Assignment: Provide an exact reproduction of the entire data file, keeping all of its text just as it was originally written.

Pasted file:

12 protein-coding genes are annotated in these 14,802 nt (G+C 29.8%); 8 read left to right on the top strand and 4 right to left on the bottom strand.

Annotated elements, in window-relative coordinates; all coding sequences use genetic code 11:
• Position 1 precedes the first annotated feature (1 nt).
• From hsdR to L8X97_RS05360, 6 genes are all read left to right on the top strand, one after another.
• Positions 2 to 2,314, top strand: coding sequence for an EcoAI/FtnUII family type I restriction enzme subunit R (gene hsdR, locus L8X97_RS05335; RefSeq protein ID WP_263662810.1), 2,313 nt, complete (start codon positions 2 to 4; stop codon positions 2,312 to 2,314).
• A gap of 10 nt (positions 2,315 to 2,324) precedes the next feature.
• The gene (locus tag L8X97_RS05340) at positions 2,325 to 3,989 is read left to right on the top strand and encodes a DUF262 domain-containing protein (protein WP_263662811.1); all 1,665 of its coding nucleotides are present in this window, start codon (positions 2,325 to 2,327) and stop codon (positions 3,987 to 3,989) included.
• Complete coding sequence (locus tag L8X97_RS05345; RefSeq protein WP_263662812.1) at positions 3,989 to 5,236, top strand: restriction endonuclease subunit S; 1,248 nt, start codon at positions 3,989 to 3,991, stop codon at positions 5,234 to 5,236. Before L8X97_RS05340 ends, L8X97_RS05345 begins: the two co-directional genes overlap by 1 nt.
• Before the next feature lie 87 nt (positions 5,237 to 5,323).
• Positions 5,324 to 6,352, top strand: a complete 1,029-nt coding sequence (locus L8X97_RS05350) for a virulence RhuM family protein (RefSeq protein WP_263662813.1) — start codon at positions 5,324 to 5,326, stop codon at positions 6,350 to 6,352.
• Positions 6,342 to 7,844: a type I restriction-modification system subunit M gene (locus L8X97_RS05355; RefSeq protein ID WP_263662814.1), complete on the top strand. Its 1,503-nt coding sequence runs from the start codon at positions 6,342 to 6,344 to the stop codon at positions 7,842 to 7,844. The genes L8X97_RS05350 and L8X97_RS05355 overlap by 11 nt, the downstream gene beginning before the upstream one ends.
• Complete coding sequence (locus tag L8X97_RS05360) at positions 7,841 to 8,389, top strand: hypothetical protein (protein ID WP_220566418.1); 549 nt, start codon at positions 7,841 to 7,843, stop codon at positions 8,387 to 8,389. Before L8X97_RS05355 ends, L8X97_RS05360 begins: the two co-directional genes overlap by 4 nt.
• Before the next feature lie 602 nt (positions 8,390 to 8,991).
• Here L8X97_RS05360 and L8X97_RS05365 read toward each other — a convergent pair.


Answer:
12 protein-coding genes are annotated in these 14,802 nt (G+C 29.8%); 8 read left to right on the top strand and 4 right to left on the bottom strand.

Annotated elements, in window-relative coordinates; all coding sequences use genetic code 11:
• Position 1 precedes the first annotated feature (1 nt).
• From hsdR to L8X97_RS05360, 6 genes are all read left to right on the top strand, one after another.
• Positions 2 to 2,314, top strand: coding sequence for an EcoAI/FtnUII family type I restriction enzme subunit R (gene hsdR, locus L8X97_RS05335; RefSeq protein ID WP_263662810.1), 2,313 nt, complete (start codon positions 2 to 4; stop codon positions 2,312 to 2,314).
• A gap of 10 nt (positions 2,315 to 2,324) precedes the next feature.
• The gene (locus tag L8X97_RS05340) at positions 2,325 to 3,989 is read left to right on the top strand and encodes a DUF262 domain-containing protein (protein WP_263662811.1); all 1,665 of its coding nucleotides are present in this window, start codon (positions 2,325 to 2,327) and stop codon (positions 3,987 to 3,989) included.
• Complete coding sequence (locus tag L8X97_RS05345; RefSeq protein WP_263662812.1) at positions 3,989 to 5,236, top strand: restriction endonuclease subunit S; 1,248 nt, start codon at positions 3,989 to 3,991, stop codon at positions 5,234 to 5,236. Before L8X97_RS05340 ends, L8X97_RS05345 begins: the two co-directional genes overlap by 1 nt.
• Before the next feature lie 87 nt (positions 5,237 to 5,323).
• Positions 5,324 to 6,352, top strand: a complete 1,029-nt coding sequence (locus L8X97_RS05350) for a virulence RhuM family protein (RefSeq protein WP_263662813.1) — start codon at positions 5,324 to 5,326, stop codon at positions 6,350 to 6,352.
• Positions 6,342 to 7,844: a type I restriction-modification system subunit M gene (locus L8X97_RS05355; RefSeq protein ID WP_263662814.1), complete on the top strand. Its 1,503-nt coding sequence runs from the start codon at positions 6,342 to 6,344 to the stop codon at positions 7,842 to 7,844. The genes L8X97_RS05350 and L8X97_RS05355 overlap by 11 nt, the downstream gene beginning before the upstream one ends.
• Complete coding sequence (locus tag L8X97_RS05360) at positions 7,841 to 8,389, top strand: hypothetical protein (protein ID WP_220566418.1); 549 nt, start codon at positions 7,841 to 7,843, stop codon at positions 8,387 to 8,389. Before L8X97_RS05355 ends, L8X97_RS05360 begins: the two co-directional genes overlap by 4 nt.
• Before the next feature lie 602 nt (positions 8,390 to 8,991).
• Here L8X97_RS05360 and L8X97_RS05365 read toward each other — a convergent pair.